The cover makes this middle grade novel appear like a story of two friends on an adventure. Partially true, but DOUBLE FELIX is more an adventure of discovery and understanding, especially for the main character. He has Obsessive Compulsive Disorder (OCD).
Here’s the background from Kane Miller Books:
Eleven-year-old Felix Twain’s life revolves around the number two. He skips every second step when he takes the stairs, taps door handles twice and positions objects in pairs. The problem has become so bad that Felix is on the verge of being expelled from school because the principal has had enough of trying to run the school around his very specific rules.
Then Charlie Pye arrives and turns Felix’s world upside down. She’s grown up with very few rules. She eats cereal for lunch, calls a boat home, and has a very loose interpretation of school uniform. The question is, can Felix ever learn to be wrong when he is so obsessed with being right?
Almost everything eleven-year-old Felix does is controlled by Basil, a voice in his head. Felix either does as told or believes bad things will happen. Being around Felix is challenging for his parents (his mom is pregnant with child #5), three siblings, and teachers. You witness his behavior from page one as Felix has locked himself in the Principal’s office and is doing some needed redecoration, making things much more even in appearance.
Narrated by Felix, the tale supplies readers with empathy for his condition. This would make a fantastic read-aloud in the classroom or at home. A beautiful story to enjoy and share.
FIVE THINGS THAT SHINE ABOUT
DOUBLE FELIX by Sally Harris
- No odd numbers for Felix. The chapters are presented in even order, beginning with chapter two. As the plot unfolds, keep an eye out for any changes.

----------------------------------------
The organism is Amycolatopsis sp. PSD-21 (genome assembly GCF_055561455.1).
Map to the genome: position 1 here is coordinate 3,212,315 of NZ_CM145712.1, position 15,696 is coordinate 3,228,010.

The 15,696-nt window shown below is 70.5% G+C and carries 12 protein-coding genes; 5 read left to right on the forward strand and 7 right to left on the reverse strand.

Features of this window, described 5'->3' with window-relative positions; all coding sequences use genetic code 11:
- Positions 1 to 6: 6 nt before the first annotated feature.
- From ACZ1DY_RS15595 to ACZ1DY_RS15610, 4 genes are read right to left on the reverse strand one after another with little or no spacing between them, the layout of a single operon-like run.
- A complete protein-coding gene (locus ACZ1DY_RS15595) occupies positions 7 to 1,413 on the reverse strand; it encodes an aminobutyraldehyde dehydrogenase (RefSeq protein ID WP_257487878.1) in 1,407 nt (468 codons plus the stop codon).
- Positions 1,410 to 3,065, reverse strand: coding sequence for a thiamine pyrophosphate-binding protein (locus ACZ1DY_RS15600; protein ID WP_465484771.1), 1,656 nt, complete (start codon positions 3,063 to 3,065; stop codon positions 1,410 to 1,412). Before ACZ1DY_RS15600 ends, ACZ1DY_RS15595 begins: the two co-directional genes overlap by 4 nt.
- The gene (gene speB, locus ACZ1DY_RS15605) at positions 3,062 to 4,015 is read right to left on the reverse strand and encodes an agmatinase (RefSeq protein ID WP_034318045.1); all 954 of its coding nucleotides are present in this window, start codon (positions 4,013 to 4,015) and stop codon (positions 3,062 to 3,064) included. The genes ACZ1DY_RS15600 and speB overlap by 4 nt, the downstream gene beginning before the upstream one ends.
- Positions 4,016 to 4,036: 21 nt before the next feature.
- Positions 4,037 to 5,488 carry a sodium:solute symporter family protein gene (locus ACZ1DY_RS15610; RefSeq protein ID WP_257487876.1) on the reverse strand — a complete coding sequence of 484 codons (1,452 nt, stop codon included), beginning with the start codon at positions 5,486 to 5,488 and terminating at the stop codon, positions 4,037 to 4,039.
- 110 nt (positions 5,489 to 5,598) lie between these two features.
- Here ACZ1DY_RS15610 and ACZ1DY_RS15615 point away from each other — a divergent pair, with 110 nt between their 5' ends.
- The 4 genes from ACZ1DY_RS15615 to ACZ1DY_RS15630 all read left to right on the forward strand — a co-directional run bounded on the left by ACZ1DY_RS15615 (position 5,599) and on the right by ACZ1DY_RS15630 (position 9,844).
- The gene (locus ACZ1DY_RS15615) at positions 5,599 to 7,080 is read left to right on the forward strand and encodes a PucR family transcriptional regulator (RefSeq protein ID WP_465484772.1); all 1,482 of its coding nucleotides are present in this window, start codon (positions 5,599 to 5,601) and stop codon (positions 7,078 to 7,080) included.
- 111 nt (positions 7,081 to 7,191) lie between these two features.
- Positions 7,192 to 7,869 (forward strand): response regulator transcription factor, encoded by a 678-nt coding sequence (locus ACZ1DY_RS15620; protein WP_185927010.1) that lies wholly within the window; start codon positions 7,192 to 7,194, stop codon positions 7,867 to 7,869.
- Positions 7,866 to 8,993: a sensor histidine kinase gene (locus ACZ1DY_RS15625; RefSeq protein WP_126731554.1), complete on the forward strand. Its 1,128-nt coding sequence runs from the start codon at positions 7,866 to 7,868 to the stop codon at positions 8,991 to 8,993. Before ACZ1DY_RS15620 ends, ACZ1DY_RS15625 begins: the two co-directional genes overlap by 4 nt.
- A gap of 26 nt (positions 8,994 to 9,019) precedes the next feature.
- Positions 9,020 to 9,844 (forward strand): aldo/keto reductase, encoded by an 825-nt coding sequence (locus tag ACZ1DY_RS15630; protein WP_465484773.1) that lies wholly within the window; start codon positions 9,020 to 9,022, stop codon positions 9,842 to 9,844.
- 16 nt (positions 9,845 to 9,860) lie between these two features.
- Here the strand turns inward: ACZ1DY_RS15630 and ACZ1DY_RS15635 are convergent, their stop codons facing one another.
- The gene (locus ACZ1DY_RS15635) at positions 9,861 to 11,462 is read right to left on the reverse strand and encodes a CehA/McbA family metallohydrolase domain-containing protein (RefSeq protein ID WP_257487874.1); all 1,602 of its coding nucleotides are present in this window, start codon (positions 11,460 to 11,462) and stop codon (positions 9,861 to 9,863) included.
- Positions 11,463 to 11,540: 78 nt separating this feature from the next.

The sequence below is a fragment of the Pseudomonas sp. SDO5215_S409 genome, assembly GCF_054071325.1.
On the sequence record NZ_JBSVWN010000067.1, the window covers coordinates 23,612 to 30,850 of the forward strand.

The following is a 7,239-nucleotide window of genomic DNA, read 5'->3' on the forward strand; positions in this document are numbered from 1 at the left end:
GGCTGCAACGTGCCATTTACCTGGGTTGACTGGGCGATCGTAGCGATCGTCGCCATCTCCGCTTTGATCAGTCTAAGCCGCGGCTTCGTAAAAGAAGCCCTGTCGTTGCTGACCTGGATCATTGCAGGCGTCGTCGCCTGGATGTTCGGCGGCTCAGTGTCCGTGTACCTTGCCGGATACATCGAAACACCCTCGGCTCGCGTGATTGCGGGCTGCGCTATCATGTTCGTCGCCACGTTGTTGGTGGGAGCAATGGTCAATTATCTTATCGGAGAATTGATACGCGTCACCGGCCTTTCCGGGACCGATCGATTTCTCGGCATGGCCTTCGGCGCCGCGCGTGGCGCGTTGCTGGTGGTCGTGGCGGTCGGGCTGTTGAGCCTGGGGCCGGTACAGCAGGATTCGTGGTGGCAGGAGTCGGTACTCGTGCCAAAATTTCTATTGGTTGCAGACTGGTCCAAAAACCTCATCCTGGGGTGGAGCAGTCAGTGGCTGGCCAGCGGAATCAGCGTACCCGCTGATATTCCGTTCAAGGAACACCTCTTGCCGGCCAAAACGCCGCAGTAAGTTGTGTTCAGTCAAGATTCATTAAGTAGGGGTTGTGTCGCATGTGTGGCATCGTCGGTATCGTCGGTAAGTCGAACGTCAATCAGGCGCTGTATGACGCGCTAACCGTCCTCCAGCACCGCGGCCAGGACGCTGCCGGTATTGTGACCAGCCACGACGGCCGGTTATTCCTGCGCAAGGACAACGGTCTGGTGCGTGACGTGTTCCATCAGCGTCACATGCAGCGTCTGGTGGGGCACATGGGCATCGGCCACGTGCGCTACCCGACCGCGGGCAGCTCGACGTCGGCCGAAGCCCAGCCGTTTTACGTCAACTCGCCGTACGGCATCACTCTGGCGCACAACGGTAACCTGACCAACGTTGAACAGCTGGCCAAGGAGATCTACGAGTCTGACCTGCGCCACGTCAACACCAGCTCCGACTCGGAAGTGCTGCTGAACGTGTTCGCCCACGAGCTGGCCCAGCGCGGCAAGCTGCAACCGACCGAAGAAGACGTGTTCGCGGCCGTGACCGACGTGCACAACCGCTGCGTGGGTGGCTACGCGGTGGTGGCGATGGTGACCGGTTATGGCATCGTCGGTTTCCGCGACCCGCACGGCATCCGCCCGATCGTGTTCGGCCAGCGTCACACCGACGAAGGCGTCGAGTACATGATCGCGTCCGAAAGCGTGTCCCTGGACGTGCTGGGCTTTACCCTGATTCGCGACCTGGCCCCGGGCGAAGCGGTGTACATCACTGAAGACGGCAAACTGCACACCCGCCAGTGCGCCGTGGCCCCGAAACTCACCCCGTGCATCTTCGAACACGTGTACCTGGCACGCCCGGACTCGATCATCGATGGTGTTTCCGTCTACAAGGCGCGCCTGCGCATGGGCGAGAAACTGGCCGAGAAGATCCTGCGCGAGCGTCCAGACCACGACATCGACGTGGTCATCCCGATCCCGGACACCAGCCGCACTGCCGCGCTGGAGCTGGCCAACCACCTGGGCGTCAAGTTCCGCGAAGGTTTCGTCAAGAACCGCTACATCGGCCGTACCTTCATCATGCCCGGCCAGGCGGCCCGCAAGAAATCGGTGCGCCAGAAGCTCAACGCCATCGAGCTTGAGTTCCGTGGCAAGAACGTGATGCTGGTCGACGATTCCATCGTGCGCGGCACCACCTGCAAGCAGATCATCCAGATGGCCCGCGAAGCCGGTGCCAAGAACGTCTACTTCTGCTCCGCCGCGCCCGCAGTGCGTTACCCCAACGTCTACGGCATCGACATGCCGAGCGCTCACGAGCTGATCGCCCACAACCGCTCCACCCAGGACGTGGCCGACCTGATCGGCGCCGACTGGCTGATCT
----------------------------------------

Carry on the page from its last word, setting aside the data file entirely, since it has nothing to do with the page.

- Charlie Pye has a huge problem of her own but she provides Felix with something he has never had before: friendship. It’s an uneasy type of friendship, but one that shines a heartwarming message.
- Great secondary characters. Life is tricky but when you have a supportive family along with people at school like Miss Claudette, the librarian and Hugo, a counselor, the road might not be so rough.
- The illustrations are nicely balanced with the text, appearing every few pages. They let you into Felix’s world in a visual way.
- The almost 200 pages is an impressive effort that will help teachers and student understand.
“You can’t just go around shouting at teachers and locking yourself in principal’s offices, you know, Felix,” he continues. “You need to start controlling your temper. You can’t just get mad at everyone who doesn’t do what you want. People don’t like it if you’re angry with them all the time.”
“There are just some things that have to be done the right way and sometimes other people don’t understand how to do them properly,” I tell Dad. “I don’t like it when things aren’t done right. It makes me feel all funny inside.”
ABOUT THE AUTHOR, SALLY HARRIS
School Teacher. Mama. Creative sort. Coffee drinker. Dog wrangler. Expert mess maker. Writer of books for children (and adults with impeccable taste!)
(For more visit Sally’s author website)
Comments are welcome below.
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What a great issue to include in a middle grade book that kids can connect to!
This one sounds like it will appeal to a diverse group of middle-grade readers. I can easily envision this being a great classroom read-aloud. I especially like the theme of friendship being so prominent in the story. Thanks for sharing ‘Double Felix’ with us.
This sounds really good. I am reading a book right now (The Boy with the Butterfly Mind) that has step-siblings who have OCD and ADHD respectively. These issues are becoming quite popular in books today. I hope they help kids understand the issues and how to help those with them. Thanks for the heads up on this book. I will try to check it out.
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